Vitamin C is perhaps the most famous of vitamins, and we are used to consuming large amounts of vitamin C, especially when we catch the flu. Its importance for health has been observed many hundreds of years ago, during an outbreak of scurvy, but vitamin C was to be discovered only in the early twentieth century. It was promoted by the chemist Linus Pauling, who has studied the vitamin’s ability to help the body fight against colds and other illnesses.
Vitamin C is a powerful antioxidant, preventing the damage done by free radicals. It is a basic aid to the immune system, increasing the body’s resistance to a range of diseases, including infections and cancer. Conducted researchers show that the vitamin C does not necessarily decrease the number of colds that we face, but it reduces the duration and the intensity of their symptoms.
All studies and surveys have shown the critical role of vitamin C in the prevention and cure of many health issues. The conclusion is universally accepted that the optimal dose for people must be 1,000 mg or more per day. Under stress or illness, this dose may be increased up to 10,000 mg per day.
Of course, we can also resort to supplements of vitamin C, but no synthetic drug would be recognized, absorbed and used by the body in the way natural foods are. Specialist recommends that we should not miss fruits and vegetables rich in vitamin C from the daily diet. They should be mandatory because vitamin C is easily destroyed under the influence of heat.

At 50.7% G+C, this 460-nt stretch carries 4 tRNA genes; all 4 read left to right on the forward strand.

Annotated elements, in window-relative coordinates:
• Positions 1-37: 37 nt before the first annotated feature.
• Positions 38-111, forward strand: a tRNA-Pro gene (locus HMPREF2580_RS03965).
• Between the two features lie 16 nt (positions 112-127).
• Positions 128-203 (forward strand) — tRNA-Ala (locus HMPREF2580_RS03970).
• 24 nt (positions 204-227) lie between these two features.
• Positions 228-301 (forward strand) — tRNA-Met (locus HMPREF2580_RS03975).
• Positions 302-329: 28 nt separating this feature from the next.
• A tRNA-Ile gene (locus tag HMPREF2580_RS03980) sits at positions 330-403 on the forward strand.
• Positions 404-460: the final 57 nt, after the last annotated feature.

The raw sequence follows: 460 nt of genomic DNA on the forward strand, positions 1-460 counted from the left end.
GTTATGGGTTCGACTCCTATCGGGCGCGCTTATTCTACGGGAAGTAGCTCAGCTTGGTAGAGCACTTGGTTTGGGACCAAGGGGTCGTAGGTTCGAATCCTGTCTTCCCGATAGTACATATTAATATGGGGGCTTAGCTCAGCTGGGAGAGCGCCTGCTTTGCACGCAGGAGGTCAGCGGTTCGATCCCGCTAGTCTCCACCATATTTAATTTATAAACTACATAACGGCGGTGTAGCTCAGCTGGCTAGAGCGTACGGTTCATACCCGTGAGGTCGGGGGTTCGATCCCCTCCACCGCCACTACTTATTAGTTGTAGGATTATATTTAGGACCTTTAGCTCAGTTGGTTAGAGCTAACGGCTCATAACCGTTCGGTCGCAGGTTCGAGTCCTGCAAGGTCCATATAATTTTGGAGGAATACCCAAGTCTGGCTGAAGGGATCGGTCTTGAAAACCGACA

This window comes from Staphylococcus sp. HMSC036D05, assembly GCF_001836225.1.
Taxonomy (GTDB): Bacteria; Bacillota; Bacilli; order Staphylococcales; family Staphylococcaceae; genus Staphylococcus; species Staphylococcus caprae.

- Sea buckthorn
Sea buckthorn is a super aliment that holds the record regarding the content of vitamin C: 2500 mg per 100 grams of fruit. It is one of the ingredients that saved many people from colds.
- Acerola cherries
These exotic fruits are extremely rich in the content of vitamin C: 1680 mg of vitamin C per 100 grams of fruit.
The little red fruits are an excellent source of vitamin C, and in 100 grams of fruit we can find around 1000 mg of vitamin C. However, the problem with this fruits is that they have inside those fine hairs that can irritate the intestine. It is best to be consumed dried and in the form of tea. Herbal shops have a natural rose hip powder that you can add in juices or smoothies.
In addition to other vitamins and minerals, pepper is also rich in vitamin C. Thus 100 grams of peppers contain 184 mg of vitamin C.
Fresh chopped parsley is an excellent source of vitamin C: 133 mg of vitamin C per 100 grams of parsley.
- Tomatoes dried at the sun
An Italian delicacy, sun-dried tomatoes have a high concentration of vitamin C: 112 mg vitamin C per 100 grams of dried tomatoes. In late summer, large dry quantities of tomatoes which you can use in dishes and salads all winter. They are delicious and rich in nutrients.
This beautiful green bouquet contains 89 mg of vitamin C per 100 grams. Broccoli is savory consumed even raw, although many people do not like the taste of it. But you may leave it to marinate for a few hours in olive oil and lemon juice.
Once the local fruits begin to disappear from the market, exotic fruits appear. Kiwi is found in abundance in the supermarkets, and 100 grams of fruits contain 75 mg of vitamin C.
This exotic fruit is another excellent source of vitamin C, containing over 250 mg per a single fruit. They are also rich in fiber, folate, potassium, and magnesium, making the guava a super-fruit. Manu supermarkets now import these exotic fruits, making them easy to find.
Well, although many of us think that these should have the highest content of vitamin C, things are not like that. 100 grams of fruits contain 53 mg of vitamin C, very little compared to those other foods above.
As there is no proven toxicity of vitamin C, the body tolerated it very well, and the recommended daily dose of 100 mg-3000 mg is not a high dose. For some diseases, the dose may be increased up to 10,000 mg.
Given that we are bombarded daily with free radicals from the environment or the normal functioning of our bodies, ensuring high doses of vitamin C can help in preventing the occurrence of various health problems.